When Tim Cook introduced us to iOS 7 at WWDC this June, he promised, “The biggest change to iOS since the introduction of the iPhone.” He wasn’t kidding. With its flat app icons and thin typefaces, iOS 7 looks more like Windows 8 than the previous iPhone operating systems.
The first version of iOS 7 was only available for iPhone developers. However, it became available for tablets with iOS 7 Beta 2, and there are some noticeable differences between the iPad and iPhone versions of the software.
Some of the changes in iOS 7 for iPad will please users. For example, Notification Center now comes in full-screen size. On previous versions, it only took up a small part of the screen. The additional real estate makes Notification Center easier to use.
Control Center also takes advantage of the bigger screen on the iPad, but by actually using less of it. On the iPhone, Control Center fills the entire screen with a somewhat jumbled layout and menu arrangement. On the iPad, Control Center takes up about a sixth of the screen, with the controls and features organized across the wider device in an easy-to-read manner.
But the Notification and Control Centers aren’t the only iPad upgrades. Safari’s tabbed view looks much better on the iPad than the windowed version of the iPhone. The iPad also features a handy iCloud Tabs button on the toolbar that makes it far easier to access than the one hidden in the iPhone menu. The Photo Booth app, which isn’t available on the iPhone, has gotten a welcomed facelift. Rounding out the list of noticeable differences is the iPad’s Music app, which now houses the controls at the top of the screen and the tabs for artists, albums, genres and other menus at the bottom.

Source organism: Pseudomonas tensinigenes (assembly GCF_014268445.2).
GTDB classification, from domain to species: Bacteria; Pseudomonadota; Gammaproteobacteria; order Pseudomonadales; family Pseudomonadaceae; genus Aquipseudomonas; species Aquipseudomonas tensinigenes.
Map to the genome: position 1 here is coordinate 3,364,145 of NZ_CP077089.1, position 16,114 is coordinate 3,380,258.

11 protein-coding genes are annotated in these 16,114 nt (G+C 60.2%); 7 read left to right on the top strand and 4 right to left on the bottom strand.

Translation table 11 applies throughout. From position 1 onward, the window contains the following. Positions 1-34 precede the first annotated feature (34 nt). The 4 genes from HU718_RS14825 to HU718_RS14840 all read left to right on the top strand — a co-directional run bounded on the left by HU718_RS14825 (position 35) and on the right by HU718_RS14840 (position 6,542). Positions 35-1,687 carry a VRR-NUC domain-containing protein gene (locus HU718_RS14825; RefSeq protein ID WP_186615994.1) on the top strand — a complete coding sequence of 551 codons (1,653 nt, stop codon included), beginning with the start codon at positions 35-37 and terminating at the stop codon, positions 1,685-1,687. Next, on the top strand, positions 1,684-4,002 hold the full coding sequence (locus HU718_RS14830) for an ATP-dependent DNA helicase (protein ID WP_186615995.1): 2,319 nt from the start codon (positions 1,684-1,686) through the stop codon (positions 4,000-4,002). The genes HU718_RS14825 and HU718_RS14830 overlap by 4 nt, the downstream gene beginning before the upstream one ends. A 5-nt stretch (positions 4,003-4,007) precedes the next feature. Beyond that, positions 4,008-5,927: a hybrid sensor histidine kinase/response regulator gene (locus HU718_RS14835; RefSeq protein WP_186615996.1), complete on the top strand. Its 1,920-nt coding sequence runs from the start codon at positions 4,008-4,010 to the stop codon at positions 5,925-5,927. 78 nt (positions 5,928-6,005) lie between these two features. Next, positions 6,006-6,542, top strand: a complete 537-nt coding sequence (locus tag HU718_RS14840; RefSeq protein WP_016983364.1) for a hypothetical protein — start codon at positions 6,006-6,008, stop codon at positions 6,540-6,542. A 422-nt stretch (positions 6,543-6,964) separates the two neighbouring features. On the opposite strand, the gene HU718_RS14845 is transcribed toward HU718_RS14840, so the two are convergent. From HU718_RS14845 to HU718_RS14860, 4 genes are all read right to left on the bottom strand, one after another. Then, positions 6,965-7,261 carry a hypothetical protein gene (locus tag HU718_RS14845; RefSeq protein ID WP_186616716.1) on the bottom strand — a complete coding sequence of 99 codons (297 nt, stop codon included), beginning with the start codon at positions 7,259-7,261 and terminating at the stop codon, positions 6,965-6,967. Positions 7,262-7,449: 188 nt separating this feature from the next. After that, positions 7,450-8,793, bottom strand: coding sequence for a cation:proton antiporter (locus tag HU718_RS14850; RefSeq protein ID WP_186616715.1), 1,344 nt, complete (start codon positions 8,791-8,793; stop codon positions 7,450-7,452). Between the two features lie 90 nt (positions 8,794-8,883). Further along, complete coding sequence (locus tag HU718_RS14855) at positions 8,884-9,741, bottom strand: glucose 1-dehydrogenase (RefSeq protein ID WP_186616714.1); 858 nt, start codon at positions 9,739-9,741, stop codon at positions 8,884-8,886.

According to a recent Pew Research Center survey, one in three U.S. adults now own a tablet, more than double the number from 2012. It seems that users are also putting off purchasing PCs and laptops, buying tablets instead. Companies like Apple would do well to keep this in mind when developing an OS for the iPad.
One of the most wanted features on the iPad is the ability to use two apps at once, side by side. Although the new iOS does feature enhanced multitasking abilities, it’s not enough for users who are using iPads for more than Fruit Ninja and updating their Facebook. If Apple wants to maintain their tablet dominance, they’re going to need to take a note from Windows 8.
Jean-Louis Gassée, a former Apple executive, wrote regarding the iPad, “Apple’s tablet is far from realizing its ‘professional’ potential.” As Gassée noted, simple tasks such as sharing links, copying from one document to the next, adding a hyperlink, or taking a screenshot “are complicated and cumbersome.” Most of these tasks have us going back to our computers. The one-open-window approach may work well on the iPhone, given the limitations of a smaller screen, but on an iPad, why limit themselves?
The iPad is capable of being a laptop replacement, but the current OS is holding it back. Perhaps once the iPad receives its very own iOS, we’ll see developers create more robust apps that take advantage of the iPad’s processing power and larger screen.